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i dont think it is appropriate to call her psycho, but if that is what she does it is unfortunate.

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You should never read anything by Amy she is a psycho. She goes around searching HB sites and tells everyone their baby will die...she's real mature!



 


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#15 of 128 Old 09-11-2011, 01:41 PM
 
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I did, in fact, realize that the post on attachment parenting and autism was satirical -- which does not make it any less absurd and obnoxious.  Thanks, Jeminijad, for your snarky suggestion that I did not grasp this woman's intent.  Oh, by the way, that was sarcasm I just used.

 

I agree with other posters that this woman's tone is thoroughly inappropriate.  It's one thing to suggest that homebirth should take place under particular conditions and with the appropriate safety measures in place, and that homebirth is in fact not a good idea for some moms and babies.  It is another thing entirely to mock an entire way of thinking and deride a very diverse group of women because they make choices that contradict her particular understanding of science and data analysis. 

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#16 of 128 Old 09-11-2011, 02:31 PM
 
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Well OK guess I shouldn't have called her that but seriously I'm sure you haven't seen what a jerk she truly is. She commented on a blog that a woman wrote on HB and it included Ina

May. This Amy woman flipped out calling all HBers baby killers and said Ina May has killed lots of babies including her own....that is wrong on so many levels...she literally searches for blogs and articles to bash the posts...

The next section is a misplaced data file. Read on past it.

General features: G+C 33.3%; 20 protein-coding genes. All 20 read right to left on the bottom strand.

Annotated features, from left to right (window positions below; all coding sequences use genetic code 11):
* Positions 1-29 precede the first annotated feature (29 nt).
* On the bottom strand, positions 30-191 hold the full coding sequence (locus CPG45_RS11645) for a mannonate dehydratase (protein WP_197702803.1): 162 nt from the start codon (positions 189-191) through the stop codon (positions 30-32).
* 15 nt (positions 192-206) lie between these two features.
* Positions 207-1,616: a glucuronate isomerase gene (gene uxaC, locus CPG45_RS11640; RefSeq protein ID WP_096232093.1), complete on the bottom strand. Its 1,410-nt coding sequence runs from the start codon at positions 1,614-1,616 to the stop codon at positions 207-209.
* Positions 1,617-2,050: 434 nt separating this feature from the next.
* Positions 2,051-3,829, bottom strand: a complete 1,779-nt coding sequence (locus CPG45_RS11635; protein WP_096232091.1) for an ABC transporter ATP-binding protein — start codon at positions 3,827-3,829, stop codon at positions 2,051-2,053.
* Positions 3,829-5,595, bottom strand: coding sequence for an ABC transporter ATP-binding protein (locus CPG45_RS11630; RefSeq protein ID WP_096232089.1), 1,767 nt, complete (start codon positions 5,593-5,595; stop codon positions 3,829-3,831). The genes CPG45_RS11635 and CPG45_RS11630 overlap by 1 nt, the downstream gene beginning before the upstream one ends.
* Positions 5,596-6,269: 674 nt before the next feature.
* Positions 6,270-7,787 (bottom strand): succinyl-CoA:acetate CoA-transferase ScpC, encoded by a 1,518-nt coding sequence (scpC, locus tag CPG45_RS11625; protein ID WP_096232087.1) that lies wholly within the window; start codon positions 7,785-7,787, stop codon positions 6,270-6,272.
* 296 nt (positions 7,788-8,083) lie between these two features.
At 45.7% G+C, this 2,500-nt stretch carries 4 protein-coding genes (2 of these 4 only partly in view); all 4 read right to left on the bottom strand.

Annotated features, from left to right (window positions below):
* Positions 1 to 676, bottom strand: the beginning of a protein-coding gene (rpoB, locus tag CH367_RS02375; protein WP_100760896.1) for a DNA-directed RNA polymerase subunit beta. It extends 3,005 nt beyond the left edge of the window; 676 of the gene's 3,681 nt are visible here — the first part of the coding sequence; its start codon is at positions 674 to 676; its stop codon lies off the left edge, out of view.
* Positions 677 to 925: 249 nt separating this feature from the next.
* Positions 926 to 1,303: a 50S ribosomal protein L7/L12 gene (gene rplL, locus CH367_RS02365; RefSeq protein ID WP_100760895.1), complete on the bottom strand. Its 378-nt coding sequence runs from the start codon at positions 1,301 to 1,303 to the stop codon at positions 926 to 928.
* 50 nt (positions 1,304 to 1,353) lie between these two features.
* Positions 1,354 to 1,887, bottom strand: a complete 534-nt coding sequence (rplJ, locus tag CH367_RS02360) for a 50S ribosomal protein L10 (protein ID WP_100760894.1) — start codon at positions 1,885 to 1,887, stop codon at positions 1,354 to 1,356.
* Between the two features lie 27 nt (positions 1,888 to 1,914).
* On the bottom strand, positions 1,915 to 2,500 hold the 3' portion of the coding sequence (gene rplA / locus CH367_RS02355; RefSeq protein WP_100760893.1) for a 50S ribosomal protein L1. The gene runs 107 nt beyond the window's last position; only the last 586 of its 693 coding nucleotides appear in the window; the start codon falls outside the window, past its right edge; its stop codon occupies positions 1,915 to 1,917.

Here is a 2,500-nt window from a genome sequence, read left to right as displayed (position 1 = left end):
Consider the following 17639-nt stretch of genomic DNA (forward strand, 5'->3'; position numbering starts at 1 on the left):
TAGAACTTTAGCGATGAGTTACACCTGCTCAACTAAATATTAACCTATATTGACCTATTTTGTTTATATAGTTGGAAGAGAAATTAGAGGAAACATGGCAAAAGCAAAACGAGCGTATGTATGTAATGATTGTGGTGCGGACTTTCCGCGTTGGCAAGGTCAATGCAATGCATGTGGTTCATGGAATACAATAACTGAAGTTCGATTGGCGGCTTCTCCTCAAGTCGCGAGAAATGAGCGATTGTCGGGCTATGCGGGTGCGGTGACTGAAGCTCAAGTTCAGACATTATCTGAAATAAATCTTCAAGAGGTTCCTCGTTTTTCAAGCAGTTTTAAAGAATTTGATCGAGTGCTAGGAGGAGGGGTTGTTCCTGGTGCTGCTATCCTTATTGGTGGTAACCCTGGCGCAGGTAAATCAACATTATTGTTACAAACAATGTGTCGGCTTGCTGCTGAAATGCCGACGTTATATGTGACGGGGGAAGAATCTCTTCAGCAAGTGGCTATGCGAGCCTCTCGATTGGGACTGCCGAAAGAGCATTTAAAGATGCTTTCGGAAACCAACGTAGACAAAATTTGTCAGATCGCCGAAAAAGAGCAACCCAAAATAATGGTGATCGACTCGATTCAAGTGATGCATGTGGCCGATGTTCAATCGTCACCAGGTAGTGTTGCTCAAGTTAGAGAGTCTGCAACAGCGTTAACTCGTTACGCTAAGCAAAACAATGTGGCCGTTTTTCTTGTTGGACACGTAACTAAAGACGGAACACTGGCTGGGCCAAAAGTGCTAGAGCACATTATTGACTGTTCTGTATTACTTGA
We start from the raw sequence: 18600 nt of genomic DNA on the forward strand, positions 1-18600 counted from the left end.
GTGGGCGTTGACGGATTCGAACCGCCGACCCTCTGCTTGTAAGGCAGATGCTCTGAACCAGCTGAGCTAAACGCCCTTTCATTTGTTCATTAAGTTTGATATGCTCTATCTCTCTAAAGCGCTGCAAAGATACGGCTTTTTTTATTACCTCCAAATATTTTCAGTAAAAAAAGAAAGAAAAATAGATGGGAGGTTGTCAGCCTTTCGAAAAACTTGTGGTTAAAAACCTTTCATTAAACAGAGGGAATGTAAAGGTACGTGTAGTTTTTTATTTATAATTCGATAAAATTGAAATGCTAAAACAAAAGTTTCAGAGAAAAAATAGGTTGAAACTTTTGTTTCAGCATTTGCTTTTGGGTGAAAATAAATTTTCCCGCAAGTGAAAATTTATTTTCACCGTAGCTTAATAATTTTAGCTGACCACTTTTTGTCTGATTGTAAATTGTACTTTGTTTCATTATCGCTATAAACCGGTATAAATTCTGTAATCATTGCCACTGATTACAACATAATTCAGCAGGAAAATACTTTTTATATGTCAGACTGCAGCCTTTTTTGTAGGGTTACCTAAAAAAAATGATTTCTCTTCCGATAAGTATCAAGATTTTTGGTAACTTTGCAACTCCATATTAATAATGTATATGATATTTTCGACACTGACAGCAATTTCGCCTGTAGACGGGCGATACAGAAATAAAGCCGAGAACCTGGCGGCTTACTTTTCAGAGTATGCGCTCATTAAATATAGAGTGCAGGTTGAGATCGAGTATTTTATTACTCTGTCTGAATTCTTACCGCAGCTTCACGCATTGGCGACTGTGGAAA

She has said really offensive things. She commented that Ricki Lake should die b/c of all the babies she's killed with her movie...this woman also has a sort of online posse that follows her around agrees with her on all her posts.


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#17 of 128 Old 09-11-2011, 03:33 PM
 
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well, that is all the more reason to speak out against her appropriately, you cant fight ignorance with ignorance (not calling you ignorant), and to truly stand out amongst immature and ignorant people you need to speak maturely and accurately, IMO. I was reading up on Henci's board and she stated that they couldnt find confirmation of her education or experience, I think she is either a fraud, or overinflates her experiences, she also "retired" as an OB to have her children... and yet she finished school in 1984... and somehow claims to have delivered over 1000 babies(thousands i believe is the term used)... Her claims dont add up, she graduated in 84 and retired to have children, yet a picture of her children in 1998 shows a group of kids who look to range from age 3-10... so she retired in 1989? and delivered over a 1000 babies in 5 years? thats 200-400 a year. The woman is a sensationalist who either thinks to highly of herself or purposely insites controversy to get attention and make money. Pretty sad.
 

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Well OK guess I shouldn't have called her that but seriously I'm sure you haven't seen what a jerk she truly is. She commented on a blog that a woman wrote on HB and it included Ina

May. This Amy woman flipped out calling all HBers baby killers and said Ina May has killed lots of babies including her own....that is wrong on so many levels...she literally searches for blogs and articles to bash the posts...